It smells like the left wing of the day of judgment. ~ Moby Dick by Herman Melville

The mutable, rank-scented many . . . ~ Coriolanus by William Shakespeare

“I wish we could see perfumes as well as smell them. I’m sure they would be very beautiful.” ~ Anne of the Island by Lucy Maud Montgomery

“The rankest compound of villainous smell that ever offended nostril.” ~ The Merry Wives of Windsor by William Shakespeare

“Don’t you love heavy fragrances, faint with sweetness, ravishing juices of odor, heliotropes, violets, water-lilies,–powerful attars and extracts that snatch your soul off your lips?” ~ The Amber Gods by Harriet Prescott Spofford

“What’s in a name? That which we call a rose
By any other name would smell as sweet.”
 ~ Romeo and Juliet by William Shakespeare

“Our highest assurance of the goodness of Providence seems to me to rest in the flowers. All other things, our powers, our desires, our food, are all really necessary for our existence in the first instance. But this rose is an extra. Its smell and its color are an embellishment of life, not a condition of it. It is only goodness which gives extras, and so I say again that we have much to hope from the flowers.” ~ The Naval Treaty by Sir Arthur Conan Doyle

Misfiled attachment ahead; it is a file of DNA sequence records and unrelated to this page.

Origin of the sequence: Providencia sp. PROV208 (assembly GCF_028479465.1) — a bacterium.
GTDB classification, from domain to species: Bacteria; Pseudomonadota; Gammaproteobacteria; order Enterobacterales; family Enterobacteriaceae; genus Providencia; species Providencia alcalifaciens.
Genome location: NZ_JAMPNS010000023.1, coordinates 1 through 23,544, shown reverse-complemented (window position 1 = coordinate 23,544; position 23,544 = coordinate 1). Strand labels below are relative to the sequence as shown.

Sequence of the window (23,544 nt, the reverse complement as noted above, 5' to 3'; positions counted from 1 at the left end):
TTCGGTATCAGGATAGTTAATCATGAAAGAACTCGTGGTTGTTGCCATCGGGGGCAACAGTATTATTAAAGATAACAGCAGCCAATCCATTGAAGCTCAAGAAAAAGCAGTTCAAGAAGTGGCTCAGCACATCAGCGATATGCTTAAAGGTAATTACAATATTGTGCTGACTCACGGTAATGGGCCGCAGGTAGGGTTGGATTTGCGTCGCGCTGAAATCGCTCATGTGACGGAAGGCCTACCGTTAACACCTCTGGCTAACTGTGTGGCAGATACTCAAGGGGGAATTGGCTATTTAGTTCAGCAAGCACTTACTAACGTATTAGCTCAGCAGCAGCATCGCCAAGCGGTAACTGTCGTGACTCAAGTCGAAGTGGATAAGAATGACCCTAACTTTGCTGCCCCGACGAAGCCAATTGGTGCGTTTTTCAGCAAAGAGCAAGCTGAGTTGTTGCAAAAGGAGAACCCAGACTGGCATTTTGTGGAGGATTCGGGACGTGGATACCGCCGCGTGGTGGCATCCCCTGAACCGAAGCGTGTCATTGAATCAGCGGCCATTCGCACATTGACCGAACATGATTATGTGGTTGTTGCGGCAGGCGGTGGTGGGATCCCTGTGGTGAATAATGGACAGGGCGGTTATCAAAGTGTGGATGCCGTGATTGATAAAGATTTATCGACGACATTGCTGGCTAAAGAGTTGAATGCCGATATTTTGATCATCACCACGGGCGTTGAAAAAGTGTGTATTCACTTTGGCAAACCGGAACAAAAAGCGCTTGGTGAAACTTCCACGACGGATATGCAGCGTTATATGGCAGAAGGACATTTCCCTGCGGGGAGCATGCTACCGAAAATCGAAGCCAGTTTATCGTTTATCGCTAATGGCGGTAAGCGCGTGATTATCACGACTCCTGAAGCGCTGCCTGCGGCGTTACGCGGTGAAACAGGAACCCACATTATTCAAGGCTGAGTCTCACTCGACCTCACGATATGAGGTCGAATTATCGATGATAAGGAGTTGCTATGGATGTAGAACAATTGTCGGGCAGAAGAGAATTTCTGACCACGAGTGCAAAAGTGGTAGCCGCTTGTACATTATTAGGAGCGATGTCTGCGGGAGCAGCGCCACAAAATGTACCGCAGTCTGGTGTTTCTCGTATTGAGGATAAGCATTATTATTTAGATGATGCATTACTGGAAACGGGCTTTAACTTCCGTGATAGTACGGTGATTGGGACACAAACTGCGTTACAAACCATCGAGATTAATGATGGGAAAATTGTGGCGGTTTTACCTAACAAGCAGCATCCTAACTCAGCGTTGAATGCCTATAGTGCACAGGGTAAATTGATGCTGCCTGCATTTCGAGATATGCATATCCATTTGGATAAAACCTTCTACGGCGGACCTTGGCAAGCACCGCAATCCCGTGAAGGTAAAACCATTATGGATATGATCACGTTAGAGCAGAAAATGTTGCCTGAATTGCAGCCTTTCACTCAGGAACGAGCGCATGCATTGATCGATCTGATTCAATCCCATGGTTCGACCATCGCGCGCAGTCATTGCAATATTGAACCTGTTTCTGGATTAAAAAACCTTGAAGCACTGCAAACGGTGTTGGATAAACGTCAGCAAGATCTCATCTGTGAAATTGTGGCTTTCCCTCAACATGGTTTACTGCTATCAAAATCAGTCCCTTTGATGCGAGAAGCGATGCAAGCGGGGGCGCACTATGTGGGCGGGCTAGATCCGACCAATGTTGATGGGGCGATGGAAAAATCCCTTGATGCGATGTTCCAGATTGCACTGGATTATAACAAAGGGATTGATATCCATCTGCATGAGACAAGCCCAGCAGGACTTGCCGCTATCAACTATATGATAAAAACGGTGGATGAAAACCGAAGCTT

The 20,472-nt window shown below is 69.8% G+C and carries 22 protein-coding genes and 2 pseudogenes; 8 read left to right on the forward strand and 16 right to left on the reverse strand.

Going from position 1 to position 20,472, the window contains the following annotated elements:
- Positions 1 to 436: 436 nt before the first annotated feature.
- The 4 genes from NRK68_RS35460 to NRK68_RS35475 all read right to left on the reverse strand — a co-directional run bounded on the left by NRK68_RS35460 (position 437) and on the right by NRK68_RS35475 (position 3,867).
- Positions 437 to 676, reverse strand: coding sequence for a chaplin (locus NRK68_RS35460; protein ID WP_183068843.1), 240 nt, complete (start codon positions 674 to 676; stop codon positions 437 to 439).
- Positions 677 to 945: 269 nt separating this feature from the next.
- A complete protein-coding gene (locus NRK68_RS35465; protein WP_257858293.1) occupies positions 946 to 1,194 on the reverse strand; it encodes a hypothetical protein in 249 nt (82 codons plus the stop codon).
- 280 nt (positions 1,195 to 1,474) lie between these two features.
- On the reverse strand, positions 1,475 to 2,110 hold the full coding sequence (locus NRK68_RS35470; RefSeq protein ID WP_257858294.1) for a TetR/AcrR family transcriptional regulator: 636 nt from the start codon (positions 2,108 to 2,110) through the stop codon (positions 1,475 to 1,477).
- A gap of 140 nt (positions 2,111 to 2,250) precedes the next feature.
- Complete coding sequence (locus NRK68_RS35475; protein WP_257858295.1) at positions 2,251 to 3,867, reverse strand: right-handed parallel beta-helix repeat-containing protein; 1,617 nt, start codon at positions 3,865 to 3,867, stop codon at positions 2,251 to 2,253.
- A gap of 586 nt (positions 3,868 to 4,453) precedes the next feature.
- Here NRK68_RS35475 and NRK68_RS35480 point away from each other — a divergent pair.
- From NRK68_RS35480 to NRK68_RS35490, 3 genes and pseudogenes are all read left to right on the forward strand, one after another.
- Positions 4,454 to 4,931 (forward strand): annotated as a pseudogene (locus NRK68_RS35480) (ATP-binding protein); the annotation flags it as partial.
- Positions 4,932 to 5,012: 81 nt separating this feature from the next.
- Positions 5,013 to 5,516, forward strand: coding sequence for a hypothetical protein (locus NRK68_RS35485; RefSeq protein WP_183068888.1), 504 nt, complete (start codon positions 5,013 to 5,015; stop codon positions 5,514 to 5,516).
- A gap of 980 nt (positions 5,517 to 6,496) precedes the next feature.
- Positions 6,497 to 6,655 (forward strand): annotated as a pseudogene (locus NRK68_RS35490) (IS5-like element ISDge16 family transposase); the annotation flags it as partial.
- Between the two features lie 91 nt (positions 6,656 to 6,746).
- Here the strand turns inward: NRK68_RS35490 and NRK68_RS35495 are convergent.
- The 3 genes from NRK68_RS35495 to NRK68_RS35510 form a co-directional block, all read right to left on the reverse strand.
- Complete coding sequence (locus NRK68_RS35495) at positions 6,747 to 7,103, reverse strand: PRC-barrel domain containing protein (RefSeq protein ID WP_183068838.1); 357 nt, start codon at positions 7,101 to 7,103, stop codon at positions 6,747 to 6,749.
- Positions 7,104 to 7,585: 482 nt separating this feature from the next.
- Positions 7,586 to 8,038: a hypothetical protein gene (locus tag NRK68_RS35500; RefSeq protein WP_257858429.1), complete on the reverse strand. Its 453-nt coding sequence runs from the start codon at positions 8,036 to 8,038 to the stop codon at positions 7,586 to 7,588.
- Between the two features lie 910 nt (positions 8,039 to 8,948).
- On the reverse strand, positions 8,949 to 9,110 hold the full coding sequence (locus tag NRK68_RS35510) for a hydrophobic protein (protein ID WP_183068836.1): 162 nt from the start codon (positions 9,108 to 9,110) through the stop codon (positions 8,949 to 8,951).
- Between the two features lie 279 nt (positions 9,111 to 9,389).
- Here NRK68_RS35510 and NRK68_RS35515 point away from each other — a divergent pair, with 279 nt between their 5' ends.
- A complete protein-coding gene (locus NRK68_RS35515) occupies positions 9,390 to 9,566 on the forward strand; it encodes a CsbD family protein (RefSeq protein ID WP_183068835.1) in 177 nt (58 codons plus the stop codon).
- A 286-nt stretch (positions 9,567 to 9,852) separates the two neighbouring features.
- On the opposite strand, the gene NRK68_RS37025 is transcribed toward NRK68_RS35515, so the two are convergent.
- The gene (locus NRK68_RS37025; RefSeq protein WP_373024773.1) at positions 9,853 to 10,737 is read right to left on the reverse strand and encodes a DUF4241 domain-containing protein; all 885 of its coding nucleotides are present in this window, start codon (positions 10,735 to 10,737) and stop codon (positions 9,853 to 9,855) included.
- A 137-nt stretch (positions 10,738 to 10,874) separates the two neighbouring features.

See More Quotes about Smells

Straight on till Morning

September 12, 2016 by · Leave a Comment
Filed under: Quote Photos 

“Second to the right, and straight on till morning.” ~ Peter Pan by James M. Barrie

Peter Pan by James M. Barrie

See More Quote Photos

I’ve also posted this at the LitQuotes Facebook page, the LitQuotes Twitter page AND our Pinterest page.

 

Breakfast Quote by Oscar Wilde

August 28, 2016 by · Leave a Comment
Filed under: Quote Photos 

So I’m not the only one who’s not a morning person.

“Only dull people are brilliant at breakfast.” ~ An Ideal Husband by Oscar Wilde

An Ideal Husband by Oscar Wilde

See More Quote Photos

I’ve also posted this at the LitQuotes Facebook page and the LitQuotes Twitter page as well as our new Pinterest page.

« Previous PageNext Page »



 

LitQuotes